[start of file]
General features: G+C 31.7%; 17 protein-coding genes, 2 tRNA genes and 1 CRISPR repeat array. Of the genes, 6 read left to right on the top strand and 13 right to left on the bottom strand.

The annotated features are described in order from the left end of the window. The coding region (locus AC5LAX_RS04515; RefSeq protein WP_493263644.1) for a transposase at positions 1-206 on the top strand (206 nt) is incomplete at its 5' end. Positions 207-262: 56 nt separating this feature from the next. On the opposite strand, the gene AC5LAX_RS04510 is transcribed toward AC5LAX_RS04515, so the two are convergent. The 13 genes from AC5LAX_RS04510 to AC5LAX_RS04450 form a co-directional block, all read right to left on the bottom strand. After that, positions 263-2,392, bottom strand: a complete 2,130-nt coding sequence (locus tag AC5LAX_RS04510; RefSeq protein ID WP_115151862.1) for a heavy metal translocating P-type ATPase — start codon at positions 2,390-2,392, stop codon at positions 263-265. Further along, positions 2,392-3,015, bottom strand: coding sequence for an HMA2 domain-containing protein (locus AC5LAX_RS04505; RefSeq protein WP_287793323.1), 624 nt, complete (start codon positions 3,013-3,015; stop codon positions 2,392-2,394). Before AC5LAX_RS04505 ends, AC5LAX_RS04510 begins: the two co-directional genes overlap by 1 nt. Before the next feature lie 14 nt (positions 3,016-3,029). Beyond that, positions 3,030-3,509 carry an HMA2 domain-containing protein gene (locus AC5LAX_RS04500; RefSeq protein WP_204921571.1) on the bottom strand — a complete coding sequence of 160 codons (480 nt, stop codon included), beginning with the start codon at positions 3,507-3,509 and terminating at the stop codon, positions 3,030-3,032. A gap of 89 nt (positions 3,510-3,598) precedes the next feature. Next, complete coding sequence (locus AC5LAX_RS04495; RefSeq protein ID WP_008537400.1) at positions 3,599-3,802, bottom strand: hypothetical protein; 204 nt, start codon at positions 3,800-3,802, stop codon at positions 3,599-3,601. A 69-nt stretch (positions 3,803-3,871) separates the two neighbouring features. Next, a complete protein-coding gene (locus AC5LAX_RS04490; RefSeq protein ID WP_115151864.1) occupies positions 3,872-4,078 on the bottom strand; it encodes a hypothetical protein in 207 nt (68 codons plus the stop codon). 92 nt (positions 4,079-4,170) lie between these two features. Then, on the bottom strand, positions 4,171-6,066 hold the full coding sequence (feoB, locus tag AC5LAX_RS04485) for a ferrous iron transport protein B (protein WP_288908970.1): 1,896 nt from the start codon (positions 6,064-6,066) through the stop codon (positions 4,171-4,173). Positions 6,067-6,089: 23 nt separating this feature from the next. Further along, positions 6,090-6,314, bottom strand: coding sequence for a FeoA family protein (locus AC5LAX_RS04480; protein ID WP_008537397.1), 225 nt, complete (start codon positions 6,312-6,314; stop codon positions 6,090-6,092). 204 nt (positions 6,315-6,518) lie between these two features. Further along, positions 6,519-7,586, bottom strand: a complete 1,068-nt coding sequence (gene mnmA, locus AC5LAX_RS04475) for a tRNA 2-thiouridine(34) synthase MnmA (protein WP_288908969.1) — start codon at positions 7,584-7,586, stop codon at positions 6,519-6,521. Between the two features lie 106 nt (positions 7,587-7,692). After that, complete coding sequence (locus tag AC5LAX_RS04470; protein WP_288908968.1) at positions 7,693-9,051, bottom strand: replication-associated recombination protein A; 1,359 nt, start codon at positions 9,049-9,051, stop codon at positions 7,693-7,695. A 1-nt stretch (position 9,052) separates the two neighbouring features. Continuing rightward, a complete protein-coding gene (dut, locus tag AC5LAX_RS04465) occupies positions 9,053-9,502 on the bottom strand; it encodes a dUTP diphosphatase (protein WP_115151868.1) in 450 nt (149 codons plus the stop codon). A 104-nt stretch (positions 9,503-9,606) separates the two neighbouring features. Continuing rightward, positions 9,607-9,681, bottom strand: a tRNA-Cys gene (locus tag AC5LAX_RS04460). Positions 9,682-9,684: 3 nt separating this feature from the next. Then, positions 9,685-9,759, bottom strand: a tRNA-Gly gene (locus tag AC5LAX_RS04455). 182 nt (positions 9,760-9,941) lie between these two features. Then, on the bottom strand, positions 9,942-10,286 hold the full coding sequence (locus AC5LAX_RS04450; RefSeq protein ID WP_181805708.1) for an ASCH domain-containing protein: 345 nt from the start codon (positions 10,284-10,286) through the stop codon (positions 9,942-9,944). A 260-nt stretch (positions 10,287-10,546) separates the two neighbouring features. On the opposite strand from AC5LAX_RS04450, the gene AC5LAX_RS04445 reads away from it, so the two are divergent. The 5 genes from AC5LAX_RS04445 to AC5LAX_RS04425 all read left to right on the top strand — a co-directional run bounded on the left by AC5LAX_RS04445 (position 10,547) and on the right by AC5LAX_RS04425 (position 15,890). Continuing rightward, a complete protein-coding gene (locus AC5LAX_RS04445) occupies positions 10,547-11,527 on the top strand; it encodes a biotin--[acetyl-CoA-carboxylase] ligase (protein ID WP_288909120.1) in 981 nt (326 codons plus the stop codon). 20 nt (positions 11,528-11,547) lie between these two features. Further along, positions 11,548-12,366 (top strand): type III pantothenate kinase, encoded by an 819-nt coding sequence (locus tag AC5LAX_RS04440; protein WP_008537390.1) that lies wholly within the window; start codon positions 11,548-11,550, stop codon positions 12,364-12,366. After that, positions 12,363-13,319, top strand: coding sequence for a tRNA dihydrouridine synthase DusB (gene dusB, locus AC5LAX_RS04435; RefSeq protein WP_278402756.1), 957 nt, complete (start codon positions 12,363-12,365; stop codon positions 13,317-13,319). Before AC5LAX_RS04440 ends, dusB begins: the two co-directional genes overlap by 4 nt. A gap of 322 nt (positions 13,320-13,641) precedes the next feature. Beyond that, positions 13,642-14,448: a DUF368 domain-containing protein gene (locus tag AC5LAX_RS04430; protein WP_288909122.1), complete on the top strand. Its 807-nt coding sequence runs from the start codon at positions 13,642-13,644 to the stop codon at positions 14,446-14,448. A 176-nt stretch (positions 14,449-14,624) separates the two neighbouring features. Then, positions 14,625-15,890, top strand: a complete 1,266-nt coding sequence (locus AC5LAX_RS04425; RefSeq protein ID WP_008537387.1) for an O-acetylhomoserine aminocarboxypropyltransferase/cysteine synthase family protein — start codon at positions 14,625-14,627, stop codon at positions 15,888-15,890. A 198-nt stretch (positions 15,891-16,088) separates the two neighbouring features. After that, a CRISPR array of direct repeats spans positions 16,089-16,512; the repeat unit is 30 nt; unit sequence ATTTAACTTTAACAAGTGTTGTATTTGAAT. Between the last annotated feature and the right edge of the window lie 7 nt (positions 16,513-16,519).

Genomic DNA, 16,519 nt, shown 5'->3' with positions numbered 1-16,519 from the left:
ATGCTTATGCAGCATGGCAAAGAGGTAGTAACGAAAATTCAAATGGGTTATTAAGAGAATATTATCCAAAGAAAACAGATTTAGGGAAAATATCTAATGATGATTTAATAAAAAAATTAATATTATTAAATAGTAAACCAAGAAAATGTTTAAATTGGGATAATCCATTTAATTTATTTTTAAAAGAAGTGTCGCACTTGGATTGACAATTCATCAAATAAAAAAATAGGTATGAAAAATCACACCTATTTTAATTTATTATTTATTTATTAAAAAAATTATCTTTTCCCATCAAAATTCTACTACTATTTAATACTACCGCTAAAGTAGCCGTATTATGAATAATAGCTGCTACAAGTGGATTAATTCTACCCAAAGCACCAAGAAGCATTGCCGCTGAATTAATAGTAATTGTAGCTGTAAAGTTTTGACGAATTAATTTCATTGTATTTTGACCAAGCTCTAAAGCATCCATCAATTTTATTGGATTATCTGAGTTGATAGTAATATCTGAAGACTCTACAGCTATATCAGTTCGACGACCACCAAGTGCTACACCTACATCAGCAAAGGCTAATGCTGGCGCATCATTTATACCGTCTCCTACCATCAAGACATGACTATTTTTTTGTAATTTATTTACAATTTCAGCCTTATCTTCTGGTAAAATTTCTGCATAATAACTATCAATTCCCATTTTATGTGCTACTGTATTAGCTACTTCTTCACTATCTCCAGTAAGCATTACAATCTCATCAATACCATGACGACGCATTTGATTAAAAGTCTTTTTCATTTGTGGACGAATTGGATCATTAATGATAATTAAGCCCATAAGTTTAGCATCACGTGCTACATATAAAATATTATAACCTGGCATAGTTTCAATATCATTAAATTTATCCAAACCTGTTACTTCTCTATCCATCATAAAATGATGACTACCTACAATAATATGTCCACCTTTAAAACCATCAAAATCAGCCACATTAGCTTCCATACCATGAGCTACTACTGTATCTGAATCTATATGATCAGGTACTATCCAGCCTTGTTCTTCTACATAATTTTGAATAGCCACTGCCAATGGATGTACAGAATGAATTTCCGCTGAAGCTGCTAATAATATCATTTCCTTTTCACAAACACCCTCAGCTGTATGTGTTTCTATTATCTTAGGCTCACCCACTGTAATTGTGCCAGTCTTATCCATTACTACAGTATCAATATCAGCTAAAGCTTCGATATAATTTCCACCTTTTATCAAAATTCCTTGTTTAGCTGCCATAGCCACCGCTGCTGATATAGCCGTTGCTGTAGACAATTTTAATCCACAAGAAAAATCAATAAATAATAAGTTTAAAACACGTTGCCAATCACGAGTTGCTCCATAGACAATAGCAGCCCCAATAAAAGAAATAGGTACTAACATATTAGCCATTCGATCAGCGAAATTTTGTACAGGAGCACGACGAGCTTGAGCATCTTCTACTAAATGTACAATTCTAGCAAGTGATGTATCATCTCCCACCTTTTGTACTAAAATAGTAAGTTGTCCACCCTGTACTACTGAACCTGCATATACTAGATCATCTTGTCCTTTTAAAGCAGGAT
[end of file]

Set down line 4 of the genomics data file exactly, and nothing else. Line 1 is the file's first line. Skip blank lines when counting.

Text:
ATGCTTATGCAGCATGGCAAAGAGGTAGTAACGAAAATTCAAATGGGTTATTAAGAGAATATTATCCAAAGAAAACAGATTTAGGGAAAATATCTAATGATGATTTAATAAAAAAATTAATATTATTAAATAGTAAACCAAGAAAATGTTTAAATTGGGATAATCCATTTAATTTATTTTTAAAAGAAGTGTCGCACTTGGATTGACAATTCATCAAATAAAAAAATAGGTATGAAAAATCACACCTATTTTAATTTATTATTTATTTATTAAAAAAATTATCTTTTCCCATCAAAATTCTACTACTATTTAATACTACCGCTAAAGTAGCCGTATTATGAATAATAGCTGCTACAAGTGGATTAATTCTACCCAAAGCACCAAGAAGCATTGCCGCTGAATTAATAGTAATTGTAGCTGTAAAGTTTTGACGAATTAATTTCATTGTATTTTGACCAAGCTCTAAAGCATCCATCAATTTTATTGGATTATCTGAGTTGATAGTAATATCTGAAGACTCTACAGCTATATCAGTTCGACGACCACCAAGTGCTACACCTACATCAGCAAAGGCTAATGCTGGCGCATCATTTATACCGTCTCCTACCATCAAGACATGACTATTTTTTTGTAATTTATTTACAATTTCAGCCTTATCTTCTGGTAAAATTTCTGCATAATAACTATCAATTCCCATTTTATGTGCTACTGTATTAGCTACTTCTTCACTATCTCCAGTAAGCATTACAATCTCATCAATACCATGACGACGCATTTGATTAAAAGTCTTTTTCATTTGTGGACGAATTGGATCATTAATGATAATTAAGCCCATAAGTTTAGCATCACGTGCTACATATAAAATATTATAACCTGGCATAGTTTCAATATCATTAAATTTATCCAAACCTGTTACTTCTCTATCCATCATAAAATGATGACTACCTACAATAATATGTCCACCTTTAAAACCATCAAAATCAGCCACATTAGCTTCCATACCATGAGCTACTACTGTATCTGAATCTATATGATCAGGTACTATCCAGCCTTGTTCTTCTACATAATTTTGAATAGCCACTGCCAATGGATGTACAGAATGAATTTCCGCTGAAGCTGCTAATAATATCATTTCCTTTTCACAAACACCCTCAGCTGTATGTGTTTCTATTATCTTAGGCTCACCCACTGTAATTGTGCCAGTCTTATCCATTACTACAGTATCAATATCAGCTAAAGCTTCGATATAATTTCCACCTTTTATCAAAATTCCTTGTTTAGCTGCCATAGCCACCGCTGCTGATATAGCCGTTGCTGTAGACAATTTTAATCCACAAGAAAAATCAATAAATAATAAGTTTAAAACACGTTGCCAATCACGAGTTGCTCCATAGACAATAGCAGCCCCAATAAAAGAAATAGGTACTAACATATTAGCCATTCGATCAGCGAAATTTTGTACAGGAGCACGACGAGCTTGAGCATCTTCTACTAAATGTACAATTCTAGCAAGTGATGTATCATCTCCCACCTTTTGTACTAAAATAGTAAGTTGTCCACCCTGTACTACTGAACCTGCATATACTAGATCATCTTGTCCTTTTAAAGCAGGAT